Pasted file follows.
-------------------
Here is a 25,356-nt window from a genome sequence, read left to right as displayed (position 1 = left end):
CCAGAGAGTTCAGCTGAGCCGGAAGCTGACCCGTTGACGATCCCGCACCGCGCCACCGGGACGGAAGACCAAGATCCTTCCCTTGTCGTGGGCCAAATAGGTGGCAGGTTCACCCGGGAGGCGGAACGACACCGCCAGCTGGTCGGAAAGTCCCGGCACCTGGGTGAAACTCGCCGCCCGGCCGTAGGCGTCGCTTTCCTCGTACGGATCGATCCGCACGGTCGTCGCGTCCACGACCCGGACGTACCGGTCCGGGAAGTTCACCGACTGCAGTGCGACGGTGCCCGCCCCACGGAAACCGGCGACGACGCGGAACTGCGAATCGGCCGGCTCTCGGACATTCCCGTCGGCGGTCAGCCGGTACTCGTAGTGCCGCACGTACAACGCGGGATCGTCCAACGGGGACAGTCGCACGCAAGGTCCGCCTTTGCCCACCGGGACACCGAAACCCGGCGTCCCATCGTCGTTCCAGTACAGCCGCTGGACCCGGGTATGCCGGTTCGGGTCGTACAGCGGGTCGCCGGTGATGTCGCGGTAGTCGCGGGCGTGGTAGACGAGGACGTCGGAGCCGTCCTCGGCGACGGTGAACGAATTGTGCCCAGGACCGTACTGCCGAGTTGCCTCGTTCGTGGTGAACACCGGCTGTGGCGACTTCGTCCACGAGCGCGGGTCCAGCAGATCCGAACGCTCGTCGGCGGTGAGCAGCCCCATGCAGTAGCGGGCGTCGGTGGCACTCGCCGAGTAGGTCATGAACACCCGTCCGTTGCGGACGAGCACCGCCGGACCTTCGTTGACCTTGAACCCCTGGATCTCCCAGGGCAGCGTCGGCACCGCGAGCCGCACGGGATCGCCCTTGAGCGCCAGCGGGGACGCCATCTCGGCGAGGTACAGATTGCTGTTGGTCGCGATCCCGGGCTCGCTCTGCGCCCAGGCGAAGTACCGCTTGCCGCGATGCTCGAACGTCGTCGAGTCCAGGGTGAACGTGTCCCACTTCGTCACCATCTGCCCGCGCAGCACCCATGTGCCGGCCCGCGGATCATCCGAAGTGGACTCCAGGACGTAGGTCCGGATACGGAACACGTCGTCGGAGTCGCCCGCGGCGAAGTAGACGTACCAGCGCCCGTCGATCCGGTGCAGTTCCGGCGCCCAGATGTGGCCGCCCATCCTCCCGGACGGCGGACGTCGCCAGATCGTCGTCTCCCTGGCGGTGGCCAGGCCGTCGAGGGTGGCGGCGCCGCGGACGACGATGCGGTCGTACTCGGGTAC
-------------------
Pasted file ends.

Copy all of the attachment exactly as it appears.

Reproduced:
Here is a 25,356-nt window from a genome sequence, read left to right as displayed (position 1 = left end):
CCAGAGAGTTCAGCTGAGCCGGAAGCTGACCCGTTGACGATCCCGCACCGCGCCACCGGGACGGAAGACCAAGATCCTTCCCTTGTCGTGGGCCAAATAGGTGGCAGGTTCACCCGGGAGGCGGAACGACACCGCCAGCTGGTCGGAAAGTCCCGGCACCTGGGTGAAACTCGCCGCCCGGCCGTAGGCGTCGCTTTCCTCGTACGGATCGATCCGCACGGTCGTCGCGTCCACGACCCGGACGTACCGGTCCGGGAAGTTCACCGACTGCAGTGCGACGGTGCCCGCCCCACGGAAACCGGCGACGACGCGGAACTGCGAATCGGCCGGCTCTCGGACATTCCCGTCGGCGGTCAGCCGGTACTCGTAGTGCCGCACGTACAACGCGGGATCGTCCAACGGGGACAGTCGCACGCAAGGTCCGCCTTTGCCCACCGGGACACCGAAACCCGGCGTCCCATCGTCGTTCCAGTACAGCCGCTGGACCCGGGTATGCCGGTTCGGGTCGTACAGCGGGTCGCCGGTGATGTCGCGGTAGTCGCGGGCGTGGTAGACGAGGACGTCGGAGCCGTCCTCGGCGACGGTGAACGAATTGTGCCCAGGACCGTACTGCCGAGTTGCCTCGTTCGTGGTGAACACCGGCTGTGGCGACTTCGTCCACGAGCGCGGGTCCAGCAGATCCGAACGCTCGTCGGCGGTGAGCAGCCCCATGCAGTAGCGGGCGTCGGTGGCACTCGCCGAGTAGGTCATGAACACCCGTCCGTTGCGGACGAGCACCGCCGGACCTTCGTTGACCTTGAACCCCTGGATCTCCCAGGGCAGCGTCGGCACCGCGAGCCGCACGGGATCGCCCTTGAGCGCCAGCGGGGACGCCATCTCGGCGAGGTACAGATTGCTGTTGGTCGCGATCCCGGGCTCGCTCTGCGCCCAGGCGAAGTACCGCTTGCCGCGATGCTCGAACGTCGTCGAGTCCAGGGTGAACGTGTCCCACTTCGTCACCATCTGCCCGCGCAGCACCCATGTGCCGGCCCGCGGATCATCCGAAGTGGACTCCAGGACGTAGGTCCGGATACGGAACACGTCGTCGGAGTCGCCCGCGGCGAAGTAGACGTACCAGCGCCCGTCGATCCGGTGCAGTTCCGGCGCCCAGATGTGGCCGCCCATCCTCCCGGACGGCGGACGTCGCCAGATCGTCGTCTCCCTGGCGGTGGCCAGGCCGTCGAGGGTGGCGGCGCCGCGGACGACGATGCGGTCGTACTCGGGTAC